Drug deaths down 21 per cent

Drug deaths down 21 per cent

Drug deaths have fallen by 279 (21 per cent) compared with 2021, figures from National Records of Scotland show.

Drugs minister Elena Whitham said: “My sympathy goes out to all those affected by the loss of a loved one through drugs.

“While I am pleased to see that hundreds of families have been spared this agony and lives have been saved, every life lost is a tragedy and the number of deaths is still too high.

“I will never underestimate the scale of the challenge we continue to face, including responding to new threats such as synthetic opioids and stimulant use. I can see that our work across Scotland, where we have already supported 300 grass-roots projects, including ‘Back on the Road’, is gathering pace, and I’m grateful to all those delivering vital services.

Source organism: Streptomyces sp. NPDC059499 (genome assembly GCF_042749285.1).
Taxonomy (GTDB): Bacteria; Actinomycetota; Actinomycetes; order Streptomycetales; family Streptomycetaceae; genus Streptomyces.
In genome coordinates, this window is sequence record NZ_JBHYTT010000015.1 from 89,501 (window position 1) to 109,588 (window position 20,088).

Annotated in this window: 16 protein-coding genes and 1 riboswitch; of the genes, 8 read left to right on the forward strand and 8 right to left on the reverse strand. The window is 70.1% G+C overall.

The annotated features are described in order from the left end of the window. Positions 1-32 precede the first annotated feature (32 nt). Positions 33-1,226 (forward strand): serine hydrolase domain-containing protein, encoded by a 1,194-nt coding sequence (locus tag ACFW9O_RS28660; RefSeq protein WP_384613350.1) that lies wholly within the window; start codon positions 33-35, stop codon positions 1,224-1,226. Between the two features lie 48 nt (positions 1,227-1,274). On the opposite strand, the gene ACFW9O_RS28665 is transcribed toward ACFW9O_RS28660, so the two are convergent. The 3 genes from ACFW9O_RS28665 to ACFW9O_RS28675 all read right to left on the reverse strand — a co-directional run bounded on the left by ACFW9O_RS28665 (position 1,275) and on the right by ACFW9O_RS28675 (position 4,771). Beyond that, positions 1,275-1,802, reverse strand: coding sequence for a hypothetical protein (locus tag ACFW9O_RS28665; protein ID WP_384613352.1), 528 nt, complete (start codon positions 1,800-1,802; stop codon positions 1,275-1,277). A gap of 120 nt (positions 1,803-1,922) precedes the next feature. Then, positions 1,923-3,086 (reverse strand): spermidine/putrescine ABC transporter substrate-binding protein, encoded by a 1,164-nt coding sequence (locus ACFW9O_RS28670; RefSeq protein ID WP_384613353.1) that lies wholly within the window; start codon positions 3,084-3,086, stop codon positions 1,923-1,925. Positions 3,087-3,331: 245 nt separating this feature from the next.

“As part of our £250 million National Mission on drugs, we’ll continue to focus on getting more people into the form of treatment and support they need, expand access to residential rehabilitation and drive the rollout of life-saving Medication Assisted Treatment (MAT) Standards where we are making significant progress.

“As we highlighted in our recent Drug Law Reform proposals, the UK government could do more to work with us to help introduce harm reduction measures.”

Dr Lorna Nisbet, from the University of Dundee’s Leverhulme Research Centre for Forensic Science, and the centre’s director, Professor Niamh Nic Daeid, said: “The extent to which street benzodiazepines are being used in Scotland also contributes to this complex landscape and new benzodiazepines continue to emerge as drug legislation changes.

“This increasing variety within the Scottish drug market is cause for concern as the potency of these substances, and their effects when consumed in mixtures with other drugs, remain largely unknown. Considering these evolving trends and challenges, vigilance, research and joined up strategies will be essential to ensure Scotland’s drug related deaths continue to decline.”

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